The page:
I am also concerned about the premature deaths of Grenn and Pyp. Without them, I can't see how Jon will have enough vocal support to take control of the Night's Watch, assuming the TV show will follow that plot thread. Sam is still very much an outsider and, apart from Edd, we haven't really seen any other significant supporters of Lord Snow (except maybe Aemon) that would enable him to win a vote for the post.
Sadly, my real regret this season is not a change that was made but one that wasn't. The death of the Red Viper does drive the story forward but, at least in the books to date, has left a bit of a charisma void in Westeros and, in particular, Dorne. The same goes for the Hound. Personally, I have found very few (if any) of the new characters that GRRM has introduced in the last two books to be at all interesting or, where they have potential (eg the Sand Snakes) he rapidly sidelines them in favour of what can only be termed a dead end diversion. The less said about the Iron Born and their tedious elections, or Dany and the intricacies of meetings and ruling a city, the better.
I think the writers have their work cut out for them next season. I hope they are up to the task as I would hate this story to be cut short.

As a fellow reader, I have also thought that the diversions from the books have improved the story in virtually every case(missing beloved cast members, like Strong Belwas aside).I never thought that It "felt riight" to have Tyrion and Jamie part as enemies, and to me--Tyrions's subsequent actions still made perfect sense in the light of Shae's testimony, finding her in Tywin's bed & then of course, Tywin had LONG deserved those crossbow bolts, IMO.

I liked the Tysha storyline in the books and, yes, it was a shame that it wasn't worked in but in adapting texts of this length and complexity it is surely inevitable that some plot strands are omitted.

That said, if the premise is that the finale left us with more room for feeling ambiguous and uncertain about Tyrion's actions, then I would say this is a hugely successful result.

It is, for me, perhaps the greatest strength of the stories that characters are not moral absolutes and it is what sets them apart from the majority of popular fantasy fiction. More of this for me, please.

What a nonsensical piece of over analysis. I'm intentionally waiting until the entire TV show has finished to read the books because I'm treating them as two entirely different entities. Problems with him killing Shae? The little bitch deserved it. I literally fist pumped. The only disappointment is that he didn't butcher Cersei. I don't have a single problem with Jaime raping Cersie, it's just a shame he didn't let the entire king's guard have a go. I hope her death is the most slow, brutal death of the entire series. I'm just beginning to wonder if Lena Headey can play anything but a self righteous sanctimonious miserable bitc because you could put a cigarette paper between most of her recent roles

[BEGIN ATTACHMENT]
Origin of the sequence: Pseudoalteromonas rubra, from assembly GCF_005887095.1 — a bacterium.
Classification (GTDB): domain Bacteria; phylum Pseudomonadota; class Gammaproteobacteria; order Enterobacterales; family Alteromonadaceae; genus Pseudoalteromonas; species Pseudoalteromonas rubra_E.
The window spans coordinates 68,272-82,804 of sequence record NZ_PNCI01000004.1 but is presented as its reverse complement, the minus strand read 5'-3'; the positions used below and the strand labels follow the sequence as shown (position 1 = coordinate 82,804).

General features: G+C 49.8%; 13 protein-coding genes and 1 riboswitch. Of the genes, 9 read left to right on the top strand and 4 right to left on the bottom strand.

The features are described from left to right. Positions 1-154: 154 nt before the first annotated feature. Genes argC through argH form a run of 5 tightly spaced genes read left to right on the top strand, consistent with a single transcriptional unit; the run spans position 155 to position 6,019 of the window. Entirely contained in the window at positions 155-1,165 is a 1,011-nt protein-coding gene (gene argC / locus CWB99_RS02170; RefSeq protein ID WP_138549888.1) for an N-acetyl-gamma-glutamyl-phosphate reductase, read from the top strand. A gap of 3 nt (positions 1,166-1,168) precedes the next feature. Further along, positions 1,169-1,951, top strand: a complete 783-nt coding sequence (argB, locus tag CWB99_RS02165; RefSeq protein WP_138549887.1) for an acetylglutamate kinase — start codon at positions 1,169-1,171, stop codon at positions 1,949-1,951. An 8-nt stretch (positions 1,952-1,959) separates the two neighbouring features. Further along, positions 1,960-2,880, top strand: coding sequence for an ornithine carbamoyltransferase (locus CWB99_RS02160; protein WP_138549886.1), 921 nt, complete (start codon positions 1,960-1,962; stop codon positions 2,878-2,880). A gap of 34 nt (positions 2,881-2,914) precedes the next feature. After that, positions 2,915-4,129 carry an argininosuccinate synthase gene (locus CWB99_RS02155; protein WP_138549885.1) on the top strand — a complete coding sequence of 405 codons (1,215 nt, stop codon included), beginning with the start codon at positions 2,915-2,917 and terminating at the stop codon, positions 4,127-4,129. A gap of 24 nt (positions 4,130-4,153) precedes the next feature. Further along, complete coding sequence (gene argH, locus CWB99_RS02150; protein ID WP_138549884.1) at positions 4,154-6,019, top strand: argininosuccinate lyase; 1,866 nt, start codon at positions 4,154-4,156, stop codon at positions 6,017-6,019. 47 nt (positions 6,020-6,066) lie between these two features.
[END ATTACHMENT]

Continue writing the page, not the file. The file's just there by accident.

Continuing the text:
You sound like a nice chap.

Gratutious male/female violence makes me feel queasy too- however, couple of points here.

Firstly, she's not defenceless- she grabs a knife, and the killing comes at the end of a fight (if anything, she's the one with the weapon, and Tyrion is initially defenceless).

Secondly, and more importantly, one of the things that Game of Thrones has got right is the effect of continued brutalisation on people who are at least capable of empathy and honesty. The parallel case in 'The Children' is what Arya does to the Hound: she could spare him an agonising death- but she doesn't. In a moment I thought was the most heartbreaking in the episode, she just walks away. The Arya we first meet wouldn't have done that; but she's no longer that person. Similarly, the Tyrion we first meet wouldn't kill Shae: but he's not that person- not any more.

Cheers mate! Horrible characters deserve horrible ends

Think you're maybe a bit over-excited.

Shae was a whore who finally got a position she liked, so she went for the knife. Not every sexual coupling is as genuine as it may seem. In the book when Tyrion sees her she doesn't even get her pet name for him correct which tips the reader off that to a degree she was playing him.

Ahhh i see.....thanks

Thanks

Now that was a succinct explanation, why not have Tywin tell Tyrion that? More than enough reason for Tyrion to shoot him the first time. Then Tyrion can angrily ask "where is she?" and Tywin can reply (as casually as is possible with an arrow through your chest "wherever whores go"... Boom!

Her eyes as she watches him plead. She's cold, hard, a killer. He's made her like that. Him and his 'education' plus her experiences.

Shae didn't try to stab Tyrion because she wanted revenge for him dumping her. Her testimony at the trial was her revenge. No, she woke up and found herself face-to-face with the guy whose death she pretty much clinched (she gave pretty damning testimony, and it was her that drove Tyrion to reject the Wall option in favor of trial by combat). TV Shae is much smarter than Book Shae in many ways, and she realizes that she is in deep, deep trouble. TV Tyrion is pissed enough that I think he would have killed her even if she hadn't tried to stab him.

When does this actually happen?